Sick Architecture - Beatriz Colomina, Iván López Munuera, Nick Axel, and Nikolaus Hirsch - Editorial
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Sick Architecture
November 9, 2020
Sick Architecture

Editorial

A field hospital with 5,500 beds and an Intensive Care Unit for patients with COVID-19 at the Ifema exhibition complex in Madrid, March 22, 2020. Photo: Borja Sanchez-Trillo/Comunidad de Madrid via Getty Images.

Sick Architecture is a collaboration between Beatriz Colomina, e-flux Architecture, and the Princeton University Ph.D. Program in the History and Theory of Architecture, with the support of the Rapid Response David A. Gardner ’69 Magic Grant from the Humanities Council and the Program in Media and Modernity at Princeton University, featuring contributions by Tairan An, Guillermo Sanchez Arsuaga, Victoria Bergbauer, Carrie Bly, Beatriz Colomina, Rebecca Kellawan, Iván López Munuera, Kara Plaxa, Elizabeth A. Povinelli, Paul B. Preciado, Gizem Sivri, Shivani Shedde, and Mark Wigley. The project began as a Ph.D. seminar in the fall of 2019 and will continue in 2021 as an exhibition at CIVA in Brussels.

A grid of empty white beds in a dark cavernous space—waiting for bodies. One architecture inside another. A field hospital is set up within days to accommodate 5,500 patients in two convention center halls in Madrid. Buildings designed for temporary events now host an emergency medical architecture, a space for disease.

Sick Architecture is not simply the architecture of medical emergency. On the contrary, it is the architecture of normality—the way that past health crises are inscribed into the everyday, with each architecture not just carrying the traces of prior diseases, but having been completely shaped by them. Every new disease is hosted within the architecture formed by previous diseases in a kind of archeological nesting of disease. Each medical event activates deep histories of architecture and illness, along with all the associated fears, misunderstandings, prejudices, inequities, and innovations.

All architecture is sick. Illnesses and architecture are inseparable. It could even be argued that the beginning of architecture is the beginning of disease. As doctor Benjamin Ward Richardson put it when introducing Our Homes and How to Make them Healthy, a compendium of texts by doctors and architects for the 1884 International Health Exhibition in London: “Man, in constructing protection from exposure has constructed the conditions for disease.

There is no disease without architecture, and no architecture without disease. Doctors and architects have always been in a kind of dance, often exchanging roles, collaborating, influencing each other, even if not always synchronized. Furniture, rooms, buildings, cities, and networks are produced by medical emergencies that encrust themselves one on top of another over the centuries. We tend to forget very quickly what produce these layers. We act as if each pandemic is the first, as if trying to bury the pain and uncertainty of the past.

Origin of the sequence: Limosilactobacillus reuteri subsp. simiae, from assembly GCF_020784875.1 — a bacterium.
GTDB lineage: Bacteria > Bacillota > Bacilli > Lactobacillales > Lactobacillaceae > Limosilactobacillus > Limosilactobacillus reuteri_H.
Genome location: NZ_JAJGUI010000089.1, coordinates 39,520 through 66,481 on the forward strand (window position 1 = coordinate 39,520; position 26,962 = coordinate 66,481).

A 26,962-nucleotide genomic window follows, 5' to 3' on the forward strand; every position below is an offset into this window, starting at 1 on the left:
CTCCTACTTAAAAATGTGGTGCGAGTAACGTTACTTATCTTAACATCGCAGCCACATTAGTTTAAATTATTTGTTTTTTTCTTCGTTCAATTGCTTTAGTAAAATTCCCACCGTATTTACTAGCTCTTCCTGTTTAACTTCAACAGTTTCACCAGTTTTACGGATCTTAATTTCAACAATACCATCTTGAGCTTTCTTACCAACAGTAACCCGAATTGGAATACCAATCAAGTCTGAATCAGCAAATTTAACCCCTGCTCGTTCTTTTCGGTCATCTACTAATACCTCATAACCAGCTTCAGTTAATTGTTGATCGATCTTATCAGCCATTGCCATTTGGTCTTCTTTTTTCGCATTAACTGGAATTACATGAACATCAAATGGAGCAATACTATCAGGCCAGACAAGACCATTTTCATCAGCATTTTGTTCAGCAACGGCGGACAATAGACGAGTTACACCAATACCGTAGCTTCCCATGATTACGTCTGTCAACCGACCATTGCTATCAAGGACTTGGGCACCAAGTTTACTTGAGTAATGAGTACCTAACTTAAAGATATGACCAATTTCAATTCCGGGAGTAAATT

Modern architecture was produced under emergency conditions. Throughout the nineteenth century and the first half of the twentieth, millions died of tuberculosis every year all over the world. Modern buildings offered a prophylactic defense against this invisible microorganism. All the defining features of modern architecture—white walls, terraces, big windows, detachment from the ground—were presented as both prevention and cure. Yet the medicinal nature of modern architecture and the unimaginable horror it was responding to has been largely forgotten. The image of white buildings whites out the trauma that gave birth to them.

Sick Architecture tries to reverse this forgetting. It does not seek to rationalize the current pandemic or speculate about its impact directly. Instead, it offers a wider, historical, and more complex discourse with which we may think about the present. It explores different dimensions of the relationships between concepts of illness, space, institutions, territories, technologies, politics, biologies, and philosophies. “Architecture,” here, means not just buildings, cities, and spaces, but structures of thinking, protocols, and logics. And “sick” means not just recognizable diseases but things not yet recognized or treated as disease. Both sickness and architecture need to be expanded and destabilized. To think the intimate relationship between them is to think both differently.

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Sick Architecture is a collaboration between Beatriz Colomina, e-flux Architecture, and the Princeton University Ph.D. Program in the History and Theory of Architecture, with the support of the Rapid Response David A. Gardner ’69 Magic Grant from the Humanities Council and the Program in Media and Modernity at Princeton University.

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